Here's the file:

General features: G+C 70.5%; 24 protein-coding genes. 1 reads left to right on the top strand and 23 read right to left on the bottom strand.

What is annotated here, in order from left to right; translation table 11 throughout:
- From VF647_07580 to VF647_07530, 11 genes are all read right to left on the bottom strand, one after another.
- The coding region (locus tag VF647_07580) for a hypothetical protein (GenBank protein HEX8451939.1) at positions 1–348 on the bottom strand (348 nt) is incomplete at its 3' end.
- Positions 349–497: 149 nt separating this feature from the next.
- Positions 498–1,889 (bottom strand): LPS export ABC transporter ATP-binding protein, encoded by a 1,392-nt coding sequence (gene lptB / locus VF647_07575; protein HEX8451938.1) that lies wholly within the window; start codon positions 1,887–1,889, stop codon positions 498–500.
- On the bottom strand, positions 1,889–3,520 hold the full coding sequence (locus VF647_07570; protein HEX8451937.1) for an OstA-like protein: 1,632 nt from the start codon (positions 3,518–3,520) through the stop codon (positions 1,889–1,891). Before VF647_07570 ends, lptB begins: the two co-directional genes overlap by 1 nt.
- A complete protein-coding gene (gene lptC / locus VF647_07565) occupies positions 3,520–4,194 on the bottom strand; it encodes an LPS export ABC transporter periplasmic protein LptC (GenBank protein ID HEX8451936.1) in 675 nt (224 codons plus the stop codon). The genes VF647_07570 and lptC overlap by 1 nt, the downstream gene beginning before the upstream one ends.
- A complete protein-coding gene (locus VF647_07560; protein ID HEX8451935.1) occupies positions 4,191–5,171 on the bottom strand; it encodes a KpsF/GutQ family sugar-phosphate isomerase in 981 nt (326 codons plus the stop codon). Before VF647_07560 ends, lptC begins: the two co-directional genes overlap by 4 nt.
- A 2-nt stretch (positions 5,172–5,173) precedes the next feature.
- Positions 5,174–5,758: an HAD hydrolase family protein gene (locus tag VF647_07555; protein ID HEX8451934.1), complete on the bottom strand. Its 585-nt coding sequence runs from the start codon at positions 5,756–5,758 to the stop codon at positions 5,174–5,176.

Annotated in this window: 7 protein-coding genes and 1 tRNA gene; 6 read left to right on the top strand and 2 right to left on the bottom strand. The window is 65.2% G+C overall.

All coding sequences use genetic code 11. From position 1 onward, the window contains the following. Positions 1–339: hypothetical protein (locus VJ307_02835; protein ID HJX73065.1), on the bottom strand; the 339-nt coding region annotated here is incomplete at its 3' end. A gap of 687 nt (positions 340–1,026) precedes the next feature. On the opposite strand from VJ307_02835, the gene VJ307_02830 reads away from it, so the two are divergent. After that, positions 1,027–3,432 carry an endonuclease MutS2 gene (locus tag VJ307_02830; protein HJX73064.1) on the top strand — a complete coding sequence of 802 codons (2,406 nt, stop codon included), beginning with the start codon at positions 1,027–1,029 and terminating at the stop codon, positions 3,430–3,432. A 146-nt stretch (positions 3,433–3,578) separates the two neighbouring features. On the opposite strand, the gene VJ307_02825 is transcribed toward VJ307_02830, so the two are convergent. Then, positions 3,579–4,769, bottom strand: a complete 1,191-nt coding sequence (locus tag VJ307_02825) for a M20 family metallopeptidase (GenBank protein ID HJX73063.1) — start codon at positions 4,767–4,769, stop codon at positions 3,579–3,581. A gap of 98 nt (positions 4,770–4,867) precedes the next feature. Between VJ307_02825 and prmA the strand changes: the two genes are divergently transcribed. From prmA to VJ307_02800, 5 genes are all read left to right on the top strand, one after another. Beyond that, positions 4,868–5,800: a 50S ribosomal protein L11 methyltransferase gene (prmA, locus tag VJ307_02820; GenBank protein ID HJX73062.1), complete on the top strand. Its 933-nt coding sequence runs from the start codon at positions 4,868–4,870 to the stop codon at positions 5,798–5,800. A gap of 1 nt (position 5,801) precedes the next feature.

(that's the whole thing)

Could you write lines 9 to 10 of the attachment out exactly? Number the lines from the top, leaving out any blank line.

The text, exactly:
- A complete protein-coding gene (locus VF647_07560; protein ID HEX8451935.1) occupies positions 4,191–5,171 on the bottom strand; it encodes a KpsF/GutQ family sugar-phosphate isomerase in 981 nt (326 codons plus the stop codon). Before VF647_07560 ends, lptC begins: the two co-directional genes overlap by 4 nt.
- A 2-nt stretch (positions 5,172–5,173) precedes the next feature.